On its surface, Microsoft’s acquisition of Nokia’s cell phone business makes a lot of sense. There is a good argument to be made that this could be a win win situation. Microsoft buys Nokia’s patents and technology base so it can gain the technology it needs to convincingly become a hardware market in the mobile market. On the other end of the ledger, Nokia gets to exit a market where it’s really beaten up. Nokia used to be the eight hundred pound gorilla in the mobile phone market and it just dominated that industry. It took on and beat Motorola. That’s how awesome Nokia was. It’s really hard to say no to a manufacturer that can make a highly sophisticated piece of technology and reduce its size and make it their chip.
Unfortunately, with the rise of iPhones and smart phones, Nokia couldn’t compete because its main forte is cell phones and the rise of iPhones, smart phones and more importantly the rise of Google Android shifted the phone market from cheap cell phones to smart mobile phones which are increasingly affordable. It’s just a matter of time until people from all four corners of the globe can own a smart mobile phone because the phone is not centered on the price of the hardware but on the free price of the highly sophisticated and powerful software that runs on the hardware. This is the real problem that Microsoft needs to solve.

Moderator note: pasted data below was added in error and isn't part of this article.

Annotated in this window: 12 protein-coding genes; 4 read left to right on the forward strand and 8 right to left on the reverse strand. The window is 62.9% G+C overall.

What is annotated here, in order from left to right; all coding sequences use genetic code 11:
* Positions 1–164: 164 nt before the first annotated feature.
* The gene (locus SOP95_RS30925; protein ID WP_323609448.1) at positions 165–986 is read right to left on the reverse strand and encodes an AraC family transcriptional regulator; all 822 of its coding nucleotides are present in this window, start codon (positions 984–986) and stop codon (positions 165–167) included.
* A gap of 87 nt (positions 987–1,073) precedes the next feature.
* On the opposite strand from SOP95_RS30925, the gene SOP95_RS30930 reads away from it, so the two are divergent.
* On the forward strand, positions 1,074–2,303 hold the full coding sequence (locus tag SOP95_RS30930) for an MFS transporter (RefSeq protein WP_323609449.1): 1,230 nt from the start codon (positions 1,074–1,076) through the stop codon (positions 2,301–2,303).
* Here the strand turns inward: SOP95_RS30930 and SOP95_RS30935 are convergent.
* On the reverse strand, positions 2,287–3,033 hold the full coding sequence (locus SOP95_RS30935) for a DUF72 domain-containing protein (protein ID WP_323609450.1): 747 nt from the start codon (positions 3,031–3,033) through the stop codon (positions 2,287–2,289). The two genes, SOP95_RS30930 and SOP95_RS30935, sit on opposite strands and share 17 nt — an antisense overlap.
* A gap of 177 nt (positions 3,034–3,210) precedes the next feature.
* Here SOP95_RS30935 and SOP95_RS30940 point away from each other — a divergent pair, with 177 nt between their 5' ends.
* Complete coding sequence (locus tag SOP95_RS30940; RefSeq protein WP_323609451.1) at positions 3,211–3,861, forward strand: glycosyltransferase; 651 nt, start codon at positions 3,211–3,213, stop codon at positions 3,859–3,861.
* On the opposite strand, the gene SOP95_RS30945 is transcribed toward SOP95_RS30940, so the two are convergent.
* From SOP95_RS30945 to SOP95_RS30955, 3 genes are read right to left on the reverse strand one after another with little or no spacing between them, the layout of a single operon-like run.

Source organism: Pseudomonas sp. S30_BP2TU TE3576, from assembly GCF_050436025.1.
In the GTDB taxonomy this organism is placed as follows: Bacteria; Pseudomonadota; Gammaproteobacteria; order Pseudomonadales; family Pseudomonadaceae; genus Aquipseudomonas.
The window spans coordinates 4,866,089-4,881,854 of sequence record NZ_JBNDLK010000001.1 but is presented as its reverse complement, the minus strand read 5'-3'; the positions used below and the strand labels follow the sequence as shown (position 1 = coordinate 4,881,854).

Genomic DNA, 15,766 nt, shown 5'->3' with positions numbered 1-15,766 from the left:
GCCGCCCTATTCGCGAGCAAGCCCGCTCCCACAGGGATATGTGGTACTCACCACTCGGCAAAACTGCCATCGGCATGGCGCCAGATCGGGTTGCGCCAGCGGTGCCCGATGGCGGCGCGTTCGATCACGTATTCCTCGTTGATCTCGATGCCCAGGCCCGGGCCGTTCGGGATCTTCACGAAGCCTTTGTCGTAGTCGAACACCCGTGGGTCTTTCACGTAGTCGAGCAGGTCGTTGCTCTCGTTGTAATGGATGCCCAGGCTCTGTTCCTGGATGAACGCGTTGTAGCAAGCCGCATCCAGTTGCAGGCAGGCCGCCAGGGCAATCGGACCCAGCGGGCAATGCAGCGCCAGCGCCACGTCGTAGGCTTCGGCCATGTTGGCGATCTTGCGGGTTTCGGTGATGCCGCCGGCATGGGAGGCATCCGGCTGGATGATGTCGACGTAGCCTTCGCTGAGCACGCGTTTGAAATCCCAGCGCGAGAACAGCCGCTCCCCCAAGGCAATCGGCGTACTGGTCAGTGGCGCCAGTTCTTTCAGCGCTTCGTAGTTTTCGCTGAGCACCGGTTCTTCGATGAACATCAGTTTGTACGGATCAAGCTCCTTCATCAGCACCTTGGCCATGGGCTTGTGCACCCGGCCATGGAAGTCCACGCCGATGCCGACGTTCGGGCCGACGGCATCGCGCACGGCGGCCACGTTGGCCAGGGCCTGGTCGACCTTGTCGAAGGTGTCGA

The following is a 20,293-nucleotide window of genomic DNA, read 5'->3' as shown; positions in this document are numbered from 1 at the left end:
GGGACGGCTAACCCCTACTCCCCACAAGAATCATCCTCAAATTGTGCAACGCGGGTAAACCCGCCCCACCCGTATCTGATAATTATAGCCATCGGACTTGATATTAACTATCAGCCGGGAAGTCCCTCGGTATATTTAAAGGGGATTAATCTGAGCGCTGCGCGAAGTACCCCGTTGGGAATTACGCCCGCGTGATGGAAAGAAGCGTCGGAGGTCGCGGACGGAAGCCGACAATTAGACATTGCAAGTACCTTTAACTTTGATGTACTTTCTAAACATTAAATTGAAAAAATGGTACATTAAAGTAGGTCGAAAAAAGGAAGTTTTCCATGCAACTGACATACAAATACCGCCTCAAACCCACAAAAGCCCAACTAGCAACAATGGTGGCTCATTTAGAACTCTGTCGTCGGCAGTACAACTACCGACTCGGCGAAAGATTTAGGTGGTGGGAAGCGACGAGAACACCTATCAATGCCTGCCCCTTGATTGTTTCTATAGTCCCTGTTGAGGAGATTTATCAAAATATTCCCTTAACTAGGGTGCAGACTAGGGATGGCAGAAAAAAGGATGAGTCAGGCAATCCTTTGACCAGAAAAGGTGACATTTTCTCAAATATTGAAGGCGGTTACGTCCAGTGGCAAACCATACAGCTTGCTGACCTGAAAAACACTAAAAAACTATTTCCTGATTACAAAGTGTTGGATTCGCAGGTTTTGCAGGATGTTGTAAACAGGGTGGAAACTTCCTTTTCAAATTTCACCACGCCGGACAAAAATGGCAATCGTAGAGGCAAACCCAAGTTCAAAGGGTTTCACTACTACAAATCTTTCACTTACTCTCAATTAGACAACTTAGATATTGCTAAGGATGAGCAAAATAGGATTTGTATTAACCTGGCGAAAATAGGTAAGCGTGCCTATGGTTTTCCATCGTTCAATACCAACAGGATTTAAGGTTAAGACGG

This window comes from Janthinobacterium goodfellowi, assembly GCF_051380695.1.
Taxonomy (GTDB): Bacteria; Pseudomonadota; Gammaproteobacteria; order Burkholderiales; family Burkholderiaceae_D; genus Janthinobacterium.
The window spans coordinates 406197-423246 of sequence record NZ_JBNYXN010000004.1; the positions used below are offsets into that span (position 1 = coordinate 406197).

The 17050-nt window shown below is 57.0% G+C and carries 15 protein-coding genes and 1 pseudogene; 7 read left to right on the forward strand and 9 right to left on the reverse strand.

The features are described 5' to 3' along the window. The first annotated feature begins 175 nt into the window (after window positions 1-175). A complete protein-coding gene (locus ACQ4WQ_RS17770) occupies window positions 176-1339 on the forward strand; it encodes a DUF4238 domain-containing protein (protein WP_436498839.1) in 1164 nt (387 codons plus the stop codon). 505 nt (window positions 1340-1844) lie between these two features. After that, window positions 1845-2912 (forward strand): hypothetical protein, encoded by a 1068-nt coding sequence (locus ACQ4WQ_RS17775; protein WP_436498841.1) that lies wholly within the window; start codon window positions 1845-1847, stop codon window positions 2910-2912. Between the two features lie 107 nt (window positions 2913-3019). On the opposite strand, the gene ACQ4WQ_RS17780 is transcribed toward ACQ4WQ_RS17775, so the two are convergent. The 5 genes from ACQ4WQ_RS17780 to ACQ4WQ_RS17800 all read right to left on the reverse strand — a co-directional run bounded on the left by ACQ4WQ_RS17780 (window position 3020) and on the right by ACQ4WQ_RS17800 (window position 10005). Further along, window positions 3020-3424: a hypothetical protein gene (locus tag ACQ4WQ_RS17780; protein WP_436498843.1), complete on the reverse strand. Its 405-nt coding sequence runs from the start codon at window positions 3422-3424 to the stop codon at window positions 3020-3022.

By buying out Nokia for its software technology, it doesn’t really solve the problem because the problem is not the hardware but the software. The Microsoft Windows phone is all about Windows, fixed software, and Microsoft’s design aesthetic for the software. In other words, it’s all about Microsoft. If we all agree that Windows phone isn’t really making much headway and didn’t really succeed in the smart phone market then it follows that its lack of success is due to Window’s in and of itself. Buying a hardware company doesn’t really fix the problem with the software and the key here is whether the Windows phone can get enough third party app developers to code for this platform before they code for IOS and Android. Unfortunately, this doesn’t look like it’s going to happen anytime soon. When you look at the different flavors of apps out there, most app developers would code for Android first, the IOS second and maybe the Windows phone platform.
Unless, Microsoft figures out a way to reverse that coding schedule, it’s going to remain a perennial third party also ran in this market. Unfortunately, this market is all about volume and market share and it has probably reached the point where coders don’t really seem much of a commercial benefit to code in for the Windows phone. Without a massive and distinctive array of apps coded for its platform, windows smart phone future looks quite bline indeed. Sadly, its recent multibillion dollar purchase of Nokia doesn’t solve this problem.